Peikoff, as Rand's foremost interpreter, here reveals both the abstract fundamentals of objectivism and its practical applications, with much new material that Rand offered only in private conversations with Peikoff.
©1991 Leonard Peikoff; (P)2003 Blackstone Audiobooks
"A revelation. Peikoff is an extraordinary communicator....He brings the most difficult intellectual ideas within the grasp of the general reader....An awesome intellectual experience." (Detroit Free Press)
Among all the books on audible I have read it is surpassed only by Rands own writings. Dr Peikoff brilliantly presents Rands revolutionary philosophy.
Anything by Ayn Rand
My favorite part of the book is his discussion of the formation of concepts.
I did have an extreme reaction. That reaction was one of exhilarating joy. This book helped make clear to me a who new rational method of thought and along with Rands writings has changed my life
The lifting of the vail from over my eyes.
Altruism is a recipe for relinquishment of control over yourself to others and failed dreams.
I am an Ayn Rand and Leonard Peikoff fan. I could not make it past the first chapter or two of this audiobook. The concepts are broken down into such primitive elementals that attention flags. Do you really want to know how a child classifies a table? I suppose these elementary concepts are all put together again to establish the philosophy of Objectivism that we all know and love, but I just could not endure the punishment of listening to it all.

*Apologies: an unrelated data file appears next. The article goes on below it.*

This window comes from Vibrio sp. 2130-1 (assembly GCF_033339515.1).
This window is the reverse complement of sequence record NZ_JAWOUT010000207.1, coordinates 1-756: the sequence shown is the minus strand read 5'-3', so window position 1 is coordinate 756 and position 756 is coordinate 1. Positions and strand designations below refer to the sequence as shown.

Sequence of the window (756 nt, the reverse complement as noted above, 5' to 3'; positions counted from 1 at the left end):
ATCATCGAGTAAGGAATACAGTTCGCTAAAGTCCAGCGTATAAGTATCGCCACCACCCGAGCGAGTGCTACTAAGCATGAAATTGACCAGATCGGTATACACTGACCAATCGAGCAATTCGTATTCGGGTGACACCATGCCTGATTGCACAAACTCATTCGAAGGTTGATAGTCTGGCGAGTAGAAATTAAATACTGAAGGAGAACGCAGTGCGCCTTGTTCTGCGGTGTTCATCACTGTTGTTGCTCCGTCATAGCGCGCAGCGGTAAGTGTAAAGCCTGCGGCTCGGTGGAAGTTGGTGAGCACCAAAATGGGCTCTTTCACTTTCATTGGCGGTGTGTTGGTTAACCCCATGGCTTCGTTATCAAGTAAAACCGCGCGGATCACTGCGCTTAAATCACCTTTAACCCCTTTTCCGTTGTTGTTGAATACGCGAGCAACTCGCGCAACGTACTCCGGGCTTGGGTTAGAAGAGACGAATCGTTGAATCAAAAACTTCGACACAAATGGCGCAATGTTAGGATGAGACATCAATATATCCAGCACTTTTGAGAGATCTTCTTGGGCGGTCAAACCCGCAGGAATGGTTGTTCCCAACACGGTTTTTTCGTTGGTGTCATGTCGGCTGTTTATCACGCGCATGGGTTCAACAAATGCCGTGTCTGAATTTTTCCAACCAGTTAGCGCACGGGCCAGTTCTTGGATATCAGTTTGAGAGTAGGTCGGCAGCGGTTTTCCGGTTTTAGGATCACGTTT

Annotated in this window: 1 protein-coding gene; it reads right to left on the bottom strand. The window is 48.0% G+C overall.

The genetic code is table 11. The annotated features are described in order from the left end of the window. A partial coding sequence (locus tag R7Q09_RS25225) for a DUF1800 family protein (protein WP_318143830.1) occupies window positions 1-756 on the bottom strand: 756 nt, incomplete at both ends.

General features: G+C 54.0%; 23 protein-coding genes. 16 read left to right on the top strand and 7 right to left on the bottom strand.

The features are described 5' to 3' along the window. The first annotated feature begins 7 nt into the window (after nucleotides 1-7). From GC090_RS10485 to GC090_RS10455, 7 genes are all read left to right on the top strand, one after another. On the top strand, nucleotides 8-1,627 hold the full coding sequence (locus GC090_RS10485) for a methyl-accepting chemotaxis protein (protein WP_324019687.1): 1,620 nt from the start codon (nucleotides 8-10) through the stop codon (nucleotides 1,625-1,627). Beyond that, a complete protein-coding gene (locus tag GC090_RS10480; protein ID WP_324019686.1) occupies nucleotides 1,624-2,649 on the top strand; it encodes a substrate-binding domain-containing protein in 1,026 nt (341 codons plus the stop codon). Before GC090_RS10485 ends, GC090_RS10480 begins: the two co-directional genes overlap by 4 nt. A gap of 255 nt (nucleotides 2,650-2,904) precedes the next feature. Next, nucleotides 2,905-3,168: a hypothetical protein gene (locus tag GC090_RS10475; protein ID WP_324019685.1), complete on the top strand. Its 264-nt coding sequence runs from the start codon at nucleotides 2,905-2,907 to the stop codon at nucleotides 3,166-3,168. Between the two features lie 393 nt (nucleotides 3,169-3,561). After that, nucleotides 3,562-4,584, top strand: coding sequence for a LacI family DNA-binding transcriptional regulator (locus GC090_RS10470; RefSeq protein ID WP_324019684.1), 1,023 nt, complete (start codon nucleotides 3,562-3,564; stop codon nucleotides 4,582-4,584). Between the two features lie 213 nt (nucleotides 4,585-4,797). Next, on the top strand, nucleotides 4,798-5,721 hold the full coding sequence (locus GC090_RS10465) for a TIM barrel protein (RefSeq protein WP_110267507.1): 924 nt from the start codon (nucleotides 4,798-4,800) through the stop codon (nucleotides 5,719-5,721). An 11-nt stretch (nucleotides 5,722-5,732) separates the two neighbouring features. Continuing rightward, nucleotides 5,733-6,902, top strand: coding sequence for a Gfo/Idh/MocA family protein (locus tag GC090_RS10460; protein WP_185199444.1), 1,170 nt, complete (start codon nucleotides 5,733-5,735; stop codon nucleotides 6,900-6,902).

Good narrator, excellent content
There's some issues with Peikoff describing Rand. Remember that this isn't Rand's view of objectivism, despite being portrayed as such - this is Peikoff's view of Rand's view. It's probably the best account of Ayn Rand's opinions to date, but still not her own account.
Leave the first sentence of each chapter, cut the rest, and end up with the exact same information in under five minutes.
Perhaps the problem is Ran'd philosophy itself, which, depending on your take on modern physics and neurology, is either tautologically true and thus a waste of brain cells (
No B.S. reviews. I'll never soft-pedal bad writing or inept narration.
If you really, really, really care about this kind of stuff, you might try to get through it. The narration is perfect--it's read with the same kind of sneering superiority one would expect from Ayn herself.
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